IF you want to know about the Geneva convention-- all you have to know is that Physicians are considered non-combatants(and detainees if taken prisoner, not POWs). IF taken prisoner, you may have to treat enemy patients, but you should because that is what is expected of you being a non-combatant. When you are returned to our side--it will not be held against you for treating enemy patients. If our soldiers bring you an enemy patient to your station-- you treat them and let someone else deal with their status(again-- part of being a noncombatant).

    This is only my understanding of military matters-- any correction would be appreciated. I am an HPSP student and I am going to be an officer. I take that responsibilty seriously so I would like to know as much as possible on this.
     
  5. Teufelhunden

    Teufelhunden 1K Member
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    hosskp1 made some very good points to which I'd like to add...

    I was in the Marine Corps for 6 yrs before starting college...I'm a 1st year med student now on a Navy HPSP scholarship...anyway, during desert storm there was an argument surrounding this issue that wouldn't go away:

    Each Marine platoon had a Navy Corpsman attached to the platoon to provide combat medical support...well, according to the Geneva convention, if a firefight produces casualties on BOTH sides, the Corpsman (or physicain if there happens to be one) is supposed to triage based solely on medical need, with no regard to whether the patient is friend or foe...some Corpsman felt strongly about upholding this, and others felt that we (U.S. servicemen) would be treated first...PERIOD. Obviously, if you were a Marine, you would want your Corpsman to have the latter philosophy.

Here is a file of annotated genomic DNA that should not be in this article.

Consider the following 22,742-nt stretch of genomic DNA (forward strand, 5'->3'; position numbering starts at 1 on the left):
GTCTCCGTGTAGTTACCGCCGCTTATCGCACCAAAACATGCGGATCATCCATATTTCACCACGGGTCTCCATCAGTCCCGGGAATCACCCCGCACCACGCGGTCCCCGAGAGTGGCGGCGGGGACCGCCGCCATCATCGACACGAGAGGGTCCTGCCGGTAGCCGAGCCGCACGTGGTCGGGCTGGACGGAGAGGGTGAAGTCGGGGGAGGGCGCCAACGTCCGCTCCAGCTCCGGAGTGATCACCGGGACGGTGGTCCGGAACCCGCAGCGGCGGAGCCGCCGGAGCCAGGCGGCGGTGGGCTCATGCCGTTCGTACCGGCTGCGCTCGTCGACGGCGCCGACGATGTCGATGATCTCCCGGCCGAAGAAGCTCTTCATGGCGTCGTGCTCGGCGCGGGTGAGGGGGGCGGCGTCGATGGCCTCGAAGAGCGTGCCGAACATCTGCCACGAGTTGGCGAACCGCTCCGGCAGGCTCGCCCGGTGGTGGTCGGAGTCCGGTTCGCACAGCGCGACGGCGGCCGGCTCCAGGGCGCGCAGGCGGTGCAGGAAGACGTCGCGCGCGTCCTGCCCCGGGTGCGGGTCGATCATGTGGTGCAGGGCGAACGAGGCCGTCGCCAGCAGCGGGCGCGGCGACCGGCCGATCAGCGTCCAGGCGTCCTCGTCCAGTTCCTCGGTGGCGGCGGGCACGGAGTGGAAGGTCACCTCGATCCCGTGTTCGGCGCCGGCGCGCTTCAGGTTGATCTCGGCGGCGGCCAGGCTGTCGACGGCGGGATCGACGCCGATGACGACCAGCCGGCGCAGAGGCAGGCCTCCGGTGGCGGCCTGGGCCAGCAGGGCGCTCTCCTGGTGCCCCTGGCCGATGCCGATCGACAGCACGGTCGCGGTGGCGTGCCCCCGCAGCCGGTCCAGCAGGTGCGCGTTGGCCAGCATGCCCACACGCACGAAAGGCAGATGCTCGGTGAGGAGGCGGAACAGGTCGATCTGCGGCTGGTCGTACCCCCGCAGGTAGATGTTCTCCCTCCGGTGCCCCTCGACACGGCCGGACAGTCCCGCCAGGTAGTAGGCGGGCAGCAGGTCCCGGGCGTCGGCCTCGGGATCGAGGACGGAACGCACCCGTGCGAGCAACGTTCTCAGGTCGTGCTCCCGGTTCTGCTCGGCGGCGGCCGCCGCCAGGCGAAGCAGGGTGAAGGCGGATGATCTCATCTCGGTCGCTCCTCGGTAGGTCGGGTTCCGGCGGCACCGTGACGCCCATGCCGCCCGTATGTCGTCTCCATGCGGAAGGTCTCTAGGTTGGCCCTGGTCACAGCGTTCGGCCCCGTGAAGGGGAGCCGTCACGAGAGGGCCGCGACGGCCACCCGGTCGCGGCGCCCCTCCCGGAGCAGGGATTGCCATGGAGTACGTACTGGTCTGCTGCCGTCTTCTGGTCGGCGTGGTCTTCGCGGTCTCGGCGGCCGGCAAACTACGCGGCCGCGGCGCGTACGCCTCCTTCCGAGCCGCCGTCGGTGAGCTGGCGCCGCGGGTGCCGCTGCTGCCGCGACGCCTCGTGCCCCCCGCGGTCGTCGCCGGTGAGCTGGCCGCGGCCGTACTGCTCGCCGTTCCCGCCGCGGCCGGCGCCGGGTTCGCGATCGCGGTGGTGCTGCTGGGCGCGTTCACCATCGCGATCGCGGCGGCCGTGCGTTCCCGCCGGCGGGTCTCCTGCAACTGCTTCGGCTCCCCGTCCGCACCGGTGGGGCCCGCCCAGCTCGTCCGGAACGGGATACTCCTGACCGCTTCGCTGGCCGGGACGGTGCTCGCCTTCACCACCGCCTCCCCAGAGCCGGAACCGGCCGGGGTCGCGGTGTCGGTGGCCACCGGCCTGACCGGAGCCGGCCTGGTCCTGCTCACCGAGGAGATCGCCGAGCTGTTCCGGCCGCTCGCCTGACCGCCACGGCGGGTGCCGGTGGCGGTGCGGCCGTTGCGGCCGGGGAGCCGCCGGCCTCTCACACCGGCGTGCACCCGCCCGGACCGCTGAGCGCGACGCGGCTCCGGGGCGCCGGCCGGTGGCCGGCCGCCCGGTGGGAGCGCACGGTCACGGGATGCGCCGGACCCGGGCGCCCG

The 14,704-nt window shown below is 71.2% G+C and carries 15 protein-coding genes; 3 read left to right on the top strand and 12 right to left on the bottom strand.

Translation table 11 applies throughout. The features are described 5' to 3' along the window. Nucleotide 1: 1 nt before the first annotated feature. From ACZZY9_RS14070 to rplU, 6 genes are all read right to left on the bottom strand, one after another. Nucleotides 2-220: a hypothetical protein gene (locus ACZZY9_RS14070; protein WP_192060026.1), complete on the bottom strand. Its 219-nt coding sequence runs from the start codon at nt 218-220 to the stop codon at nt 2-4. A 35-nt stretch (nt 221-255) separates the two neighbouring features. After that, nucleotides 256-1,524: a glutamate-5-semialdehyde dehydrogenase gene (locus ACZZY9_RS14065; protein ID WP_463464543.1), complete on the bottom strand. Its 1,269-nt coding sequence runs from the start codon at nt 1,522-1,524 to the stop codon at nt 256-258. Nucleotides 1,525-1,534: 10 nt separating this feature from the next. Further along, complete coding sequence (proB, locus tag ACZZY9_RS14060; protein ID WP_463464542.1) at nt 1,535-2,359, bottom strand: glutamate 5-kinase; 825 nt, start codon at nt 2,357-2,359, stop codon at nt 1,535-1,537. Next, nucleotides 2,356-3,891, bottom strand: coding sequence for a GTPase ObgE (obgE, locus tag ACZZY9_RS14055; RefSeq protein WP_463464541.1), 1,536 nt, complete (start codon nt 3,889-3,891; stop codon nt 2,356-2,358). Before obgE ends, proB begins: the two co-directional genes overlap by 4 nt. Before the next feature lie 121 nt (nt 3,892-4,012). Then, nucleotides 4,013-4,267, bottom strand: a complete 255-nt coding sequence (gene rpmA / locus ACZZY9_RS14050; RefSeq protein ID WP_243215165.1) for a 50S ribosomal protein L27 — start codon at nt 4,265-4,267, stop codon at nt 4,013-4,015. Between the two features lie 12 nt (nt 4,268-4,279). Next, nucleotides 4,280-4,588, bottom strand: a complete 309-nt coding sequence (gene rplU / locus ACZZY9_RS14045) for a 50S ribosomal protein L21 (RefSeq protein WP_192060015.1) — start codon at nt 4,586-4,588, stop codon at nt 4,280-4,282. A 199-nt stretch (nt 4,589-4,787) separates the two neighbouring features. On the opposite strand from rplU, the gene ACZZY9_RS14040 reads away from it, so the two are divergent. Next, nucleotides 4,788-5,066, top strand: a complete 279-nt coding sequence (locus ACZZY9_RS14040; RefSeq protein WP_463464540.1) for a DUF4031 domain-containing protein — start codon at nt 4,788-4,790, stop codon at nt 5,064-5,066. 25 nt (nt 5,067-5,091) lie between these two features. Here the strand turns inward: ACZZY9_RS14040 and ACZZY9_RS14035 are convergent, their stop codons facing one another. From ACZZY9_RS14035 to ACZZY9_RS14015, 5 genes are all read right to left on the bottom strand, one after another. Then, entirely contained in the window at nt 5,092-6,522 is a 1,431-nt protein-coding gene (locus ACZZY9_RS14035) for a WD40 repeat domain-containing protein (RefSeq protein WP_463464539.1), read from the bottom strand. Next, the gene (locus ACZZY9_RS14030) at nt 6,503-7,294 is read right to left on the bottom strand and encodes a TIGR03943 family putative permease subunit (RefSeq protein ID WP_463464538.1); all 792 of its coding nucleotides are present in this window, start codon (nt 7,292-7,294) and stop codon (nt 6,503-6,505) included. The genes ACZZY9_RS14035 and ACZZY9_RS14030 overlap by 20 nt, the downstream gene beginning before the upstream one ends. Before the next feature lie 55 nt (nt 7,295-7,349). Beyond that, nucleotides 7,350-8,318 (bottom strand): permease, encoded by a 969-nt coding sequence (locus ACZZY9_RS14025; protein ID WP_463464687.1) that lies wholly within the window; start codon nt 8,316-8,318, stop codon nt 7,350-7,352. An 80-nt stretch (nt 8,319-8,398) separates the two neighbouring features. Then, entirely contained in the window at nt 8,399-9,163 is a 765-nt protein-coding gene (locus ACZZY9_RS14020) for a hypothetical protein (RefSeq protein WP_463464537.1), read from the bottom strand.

I have to say that, having been on the front-line myself, I approach this issue from a slightly different perspective than many of my colleagues in military medicine, and is an issue I will continue to struggle with.
     
  6. LR6SO4

    LR6SO4 Senior Member
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    Wow. I'm not in the military, but I would struggle having to treat the enemy. In fact this was brought up after Sept.11 at my school in a lecture. Some liberal professor was telling us how our duty is to treat everyone regardless of race, creed, etc. (and I agree) but then he made the point that if Osama Bin Laden walked into the ER, we would have to treat him as well. Obviously a poor choice of words on his part and I among a few (yes only a few) others disagreed.

    My thinking is that since he committed such a heinous crime then the Hippocratic oath still applies, but I would take off my white coat, go to the gun check locker, and take care of business. If a court found me guilty so be it.
     
  7. Teufelhunden

    Teufelhunden 1K Member
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    LR6SO4, I completely understand where you're coming from....I'll share a foxhole with you any day.